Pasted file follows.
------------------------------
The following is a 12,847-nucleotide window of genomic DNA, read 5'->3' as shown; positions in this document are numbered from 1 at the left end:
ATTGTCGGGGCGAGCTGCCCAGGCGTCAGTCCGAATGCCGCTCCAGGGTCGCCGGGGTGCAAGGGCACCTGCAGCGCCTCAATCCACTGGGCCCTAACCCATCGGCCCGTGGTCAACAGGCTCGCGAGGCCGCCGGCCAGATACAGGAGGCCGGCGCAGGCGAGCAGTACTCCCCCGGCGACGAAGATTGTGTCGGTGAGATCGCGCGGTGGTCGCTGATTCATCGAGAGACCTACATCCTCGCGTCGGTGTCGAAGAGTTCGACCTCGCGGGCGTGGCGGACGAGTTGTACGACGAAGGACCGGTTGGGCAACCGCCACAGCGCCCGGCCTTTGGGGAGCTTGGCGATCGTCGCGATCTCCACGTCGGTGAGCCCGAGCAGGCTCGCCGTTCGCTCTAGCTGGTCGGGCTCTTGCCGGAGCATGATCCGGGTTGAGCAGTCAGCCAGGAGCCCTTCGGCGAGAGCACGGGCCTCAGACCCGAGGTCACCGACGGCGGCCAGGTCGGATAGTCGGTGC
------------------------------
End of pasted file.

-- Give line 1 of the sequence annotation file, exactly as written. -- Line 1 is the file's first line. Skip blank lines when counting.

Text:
The following is a 12,847-nucleotide window of genomic DNA, read 5'->3' as shown; positions in this document are numbered from 1 at the left end: